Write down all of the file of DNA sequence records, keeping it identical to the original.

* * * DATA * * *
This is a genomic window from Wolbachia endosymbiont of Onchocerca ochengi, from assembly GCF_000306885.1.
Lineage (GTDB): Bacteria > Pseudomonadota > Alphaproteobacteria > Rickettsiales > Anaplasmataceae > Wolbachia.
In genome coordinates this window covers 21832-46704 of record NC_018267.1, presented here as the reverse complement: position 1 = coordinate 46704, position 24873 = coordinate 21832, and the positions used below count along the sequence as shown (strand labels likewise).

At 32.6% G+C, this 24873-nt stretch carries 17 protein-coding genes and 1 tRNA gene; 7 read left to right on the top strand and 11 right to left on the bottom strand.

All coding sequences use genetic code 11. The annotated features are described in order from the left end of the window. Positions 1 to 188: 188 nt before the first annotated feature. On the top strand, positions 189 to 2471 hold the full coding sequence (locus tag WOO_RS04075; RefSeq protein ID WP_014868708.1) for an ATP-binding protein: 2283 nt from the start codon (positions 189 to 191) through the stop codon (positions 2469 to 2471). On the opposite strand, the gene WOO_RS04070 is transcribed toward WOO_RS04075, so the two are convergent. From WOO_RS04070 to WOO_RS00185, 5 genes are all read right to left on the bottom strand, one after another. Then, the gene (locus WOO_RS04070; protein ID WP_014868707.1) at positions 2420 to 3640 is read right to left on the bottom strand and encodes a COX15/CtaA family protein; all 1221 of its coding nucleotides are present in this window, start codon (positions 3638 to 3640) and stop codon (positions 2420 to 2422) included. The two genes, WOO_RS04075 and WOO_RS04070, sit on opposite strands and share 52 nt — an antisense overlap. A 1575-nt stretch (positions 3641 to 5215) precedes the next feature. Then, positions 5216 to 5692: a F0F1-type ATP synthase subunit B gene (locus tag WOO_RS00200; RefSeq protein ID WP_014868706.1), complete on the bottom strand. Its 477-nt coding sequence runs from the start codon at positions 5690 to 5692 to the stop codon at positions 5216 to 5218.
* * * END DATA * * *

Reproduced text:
This is a genomic window from Wolbachia endosymbiont of Onchocerca ochengi, from assembly GCF_000306885.1.
Lineage (GTDB): Bacteria > Pseudomonadota > Alphaproteobacteria > Rickettsiales > Anaplasmataceae > Wolbachia.
In genome coordinates this window covers 21832-46704 of record NC_018267.1, presented here as the reverse complement: position 1 = coordinate 46704, position 24873 = coordinate 21832, and the positions used below count along the sequence as shown (strand labels likewise).

At 32.6% G+C, this 24873-nt stretch carries 17 protein-coding genes and 1 tRNA gene; 7 read left to right on the top strand and 11 right to left on the bottom strand.

All coding sequences use genetic code 11. The annotated features are described in order from the left end of the window. Positions 1 to 188: 188 nt before the first annotated feature. On the top strand, positions 189 to 2471 hold the full coding sequence (locus tag WOO_RS04075; RefSeq protein ID WP_014868708.1) for an ATP-binding protein: 2283 nt from the start codon (positions 189 to 191) through the stop codon (positions 2469 to 2471). On the opposite strand, the gene WOO_RS04070 is transcribed toward WOO_RS04075, so the two are convergent. From WOO_RS04070 to WOO_RS00185, 5 genes are all read right to left on the bottom strand, one after another. Then, the gene (locus WOO_RS04070; protein ID WP_014868707.1) at positions 2420 to 3640 is read right to left on the bottom strand and encodes a COX15/CtaA family protein; all 1221 of its coding nucleotides are present in this window, start codon (positions 3638 to 3640) and stop codon (positions 2420 to 2422) included. The two genes, WOO_RS04075 and WOO_RS04070, sit on opposite strands and share 52 nt — an antisense overlap. A 1575-nt stretch (positions 3641 to 5215) precedes the next feature. Then, positions 5216 to 5692: a F0F1-type ATP synthase subunit B gene (locus tag WOO_RS00200; RefSeq protein ID WP_014868706.1), complete on the bottom strand. Its 477-nt coding sequence runs from the start codon at positions 5690 to 5692 to the stop codon at positions 5216 to 5218.